Photo by Ken Simms
Anyone who walks at dawn or dusk near Phoenix suburbs will sooner or later be rewarded with the soft, low hoot of a great horned owl. Whether the resonating call of an owl evokes feelings of wild beauty or primeval dread, the sound is always a reminder of something greater than the human world to anyone who pauses to listen. If you're lucky, you may spot the striking silhouette of an owl perched on a saguaro, or see one glide overhead on silent wings.
Among the six species of owl native to the Sonoran Desert (barn, western screech, pygmy, elf and burrowing owls are the others), the hoot of the great horned owl, along with its impressive size, make them easy to identify. Some call them the "5-hooter," since their most common call has five parts, with the second and third hoot more rapid than the rest. With a little imagination, you can hear them say, "Who's awake? Me too!" The female hoots are shorter and higher than the males.
But if you're listening for any of the other desert dwelling owls, don't expect a hoot or even a "who." Listen instead for the "raspy, hissing shriek" of a barn owl, or the "nasal trumpeting" of a burrowing owl. The Western screech owl is reputed for a "spooky wavering tremolo" or "bouncing ball song." An elf owl belts outa duck-like squawk or high barking call. If you hear "monotonous toots, a high rattle or trill," it could be a nearby pygmy owl. Even the great horned owl's repertoire includes a "low, nasal bark," the common response of a female to an amorous male, plus the "high, wheezy bark" of young owlets. (Sibley's Field Guide to Birds of North America, 2000)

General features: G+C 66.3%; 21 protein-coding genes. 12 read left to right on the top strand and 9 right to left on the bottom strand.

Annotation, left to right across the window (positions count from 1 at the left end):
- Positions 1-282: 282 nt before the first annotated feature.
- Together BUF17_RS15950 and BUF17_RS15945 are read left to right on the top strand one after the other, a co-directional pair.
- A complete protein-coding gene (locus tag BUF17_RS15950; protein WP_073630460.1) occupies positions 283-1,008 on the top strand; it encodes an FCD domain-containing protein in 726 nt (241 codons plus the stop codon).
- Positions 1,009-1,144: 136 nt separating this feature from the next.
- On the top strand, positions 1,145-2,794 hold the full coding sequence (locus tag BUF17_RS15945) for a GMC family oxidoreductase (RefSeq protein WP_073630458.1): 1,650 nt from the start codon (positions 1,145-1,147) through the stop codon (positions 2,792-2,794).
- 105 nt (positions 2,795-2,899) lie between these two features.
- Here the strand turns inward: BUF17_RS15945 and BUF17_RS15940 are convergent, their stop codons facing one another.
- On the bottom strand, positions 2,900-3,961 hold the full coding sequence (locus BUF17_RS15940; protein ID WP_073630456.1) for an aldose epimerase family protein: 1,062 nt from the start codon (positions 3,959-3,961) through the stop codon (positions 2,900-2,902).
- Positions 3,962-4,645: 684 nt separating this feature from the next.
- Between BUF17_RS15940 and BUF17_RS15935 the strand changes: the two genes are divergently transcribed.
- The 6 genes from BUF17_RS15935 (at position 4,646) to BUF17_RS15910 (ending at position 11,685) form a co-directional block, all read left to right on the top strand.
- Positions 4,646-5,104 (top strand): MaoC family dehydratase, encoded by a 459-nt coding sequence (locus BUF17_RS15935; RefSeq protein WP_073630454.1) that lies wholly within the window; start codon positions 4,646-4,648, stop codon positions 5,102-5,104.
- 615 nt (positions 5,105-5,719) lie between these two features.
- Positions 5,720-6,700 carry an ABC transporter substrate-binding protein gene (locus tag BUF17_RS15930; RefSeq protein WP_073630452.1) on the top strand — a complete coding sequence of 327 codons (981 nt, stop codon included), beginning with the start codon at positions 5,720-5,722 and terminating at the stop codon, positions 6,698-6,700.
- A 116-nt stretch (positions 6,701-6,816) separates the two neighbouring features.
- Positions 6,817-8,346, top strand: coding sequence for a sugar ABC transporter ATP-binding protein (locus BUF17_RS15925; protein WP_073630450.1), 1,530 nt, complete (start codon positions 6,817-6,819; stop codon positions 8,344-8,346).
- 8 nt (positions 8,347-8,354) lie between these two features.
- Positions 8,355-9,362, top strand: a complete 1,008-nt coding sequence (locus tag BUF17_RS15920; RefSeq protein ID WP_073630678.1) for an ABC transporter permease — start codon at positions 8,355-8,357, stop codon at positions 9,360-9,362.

At this time of year, the tiny elf owls, smaller than a common house sparrow, have fled to warmer climates south of here for the winter. If they are still hanging around though, you may spot one resting in a cavity in a saguaro or perched in a palo verde tree.
Screech owls and pygmy's are also cavity nesters, using saguaros as well as sycamores, cottonwoods, or any other tree that a woodpecker has excavated and abandoned.
It is true that barn owls like barns and attics of buildings, but they will gladly occupy a box of just the right size if you build them one, as has been done by many and Eagle Scout for their wildlife conservation project.
All of these birds are primarily nocturnal, but it is not uncommon to spot a burrowing owl in broad daylight on golf courses, railroad cuts or anywhere else that there are prairie dog or ground squirrel dens. burrowing owls will dig their own burrows, but also take up residence in those of their prey. their long legs and terrestreial habits are unique among owls.
You can listen to calls of all 200 of the world's owls at: www.owlpages.com/sounds.php
Photos of the screech owl, barn owl and burrowing owl were taken at the Adobe Mountain Wildlife Center in Phoenix, Arizona.